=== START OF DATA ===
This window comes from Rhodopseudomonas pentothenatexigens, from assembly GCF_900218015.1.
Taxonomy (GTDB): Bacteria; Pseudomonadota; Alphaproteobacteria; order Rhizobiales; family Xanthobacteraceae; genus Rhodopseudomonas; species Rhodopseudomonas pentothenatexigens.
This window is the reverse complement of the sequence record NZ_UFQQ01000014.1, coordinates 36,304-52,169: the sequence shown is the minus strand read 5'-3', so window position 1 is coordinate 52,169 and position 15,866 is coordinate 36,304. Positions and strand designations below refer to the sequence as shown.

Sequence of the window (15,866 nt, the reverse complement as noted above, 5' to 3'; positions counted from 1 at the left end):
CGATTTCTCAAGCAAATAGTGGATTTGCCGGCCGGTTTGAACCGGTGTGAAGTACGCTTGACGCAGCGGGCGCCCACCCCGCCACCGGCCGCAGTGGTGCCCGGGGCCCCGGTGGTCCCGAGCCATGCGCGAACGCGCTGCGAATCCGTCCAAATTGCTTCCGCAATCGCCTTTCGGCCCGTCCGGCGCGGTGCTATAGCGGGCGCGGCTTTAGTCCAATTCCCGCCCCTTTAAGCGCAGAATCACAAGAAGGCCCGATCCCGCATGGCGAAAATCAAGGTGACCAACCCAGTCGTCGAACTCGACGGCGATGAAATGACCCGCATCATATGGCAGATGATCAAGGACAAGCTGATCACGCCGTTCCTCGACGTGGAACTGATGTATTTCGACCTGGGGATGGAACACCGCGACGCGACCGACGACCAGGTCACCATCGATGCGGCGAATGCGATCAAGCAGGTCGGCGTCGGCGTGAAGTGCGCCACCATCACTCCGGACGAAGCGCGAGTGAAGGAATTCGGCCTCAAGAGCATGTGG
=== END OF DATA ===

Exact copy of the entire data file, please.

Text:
This window comes from Rhodopseudomonas pentothenatexigens, from assembly GCF_900218015.1.
Taxonomy (GTDB): Bacteria; Pseudomonadota; Alphaproteobacteria; order Rhizobiales; family Xanthobacteraceae; genus Rhodopseudomonas; species Rhodopseudomonas pentothenatexigens.
This window is the reverse complement of the sequence record NZ_UFQQ01000014.1, coordinates 36,304-52,169: the sequence shown is the minus strand read 5'-3', so window position 1 is coordinate 52,169 and position 15,866 is coordinate 36,304. Positions and strand designations below refer to the sequence as shown.

Sequence of the window (15,866 nt, the reverse complement as noted above, 5' to 3'; positions counted from 1 at the left end):
CGATTTCTCAAGCAAATAGTGGATTTGCCGGCCGGTTTGAACCGGTGTGAAGTACGCTTGACGCAGCGGGCGCCCACCCCGCCACCGGCCGCAGTGGTGCCCGGGGCCCCGGTGGTCCCGAGCCATGCGCGAACGCGCTGCGAATCCGTCCAAATTGCTTCCGCAATCGCCTTTCGGCCCGTCCGGCGCGGTGCTATAGCGGGCGCGGCTTTAGTCCAATTCCCGCCCCTTTAAGCGCAGAATCACAAGAAGGCCCGATCCCGCATGGCGAAAATCAAGGTGACCAACCCAGTCGTCGAACTCGACGGCGATGAAATGACCCGCATCATATGGCAGATGATCAAGGACAAGCTGATCACGCCGTTCCTCGACGTGGAACTGATGTATTTCGACCTGGGGATGGAACACCGCGACGCGACCGACGACCAGGTCACCATCGATGCGGCGAATGCGATCAAGCAGGTCGGCGTCGGCGTGAAGTGCGCCACCATCACTCCGGACGAAGCGCGAGTGAAGGAATTCGGCCTCAAGAGCATGTGG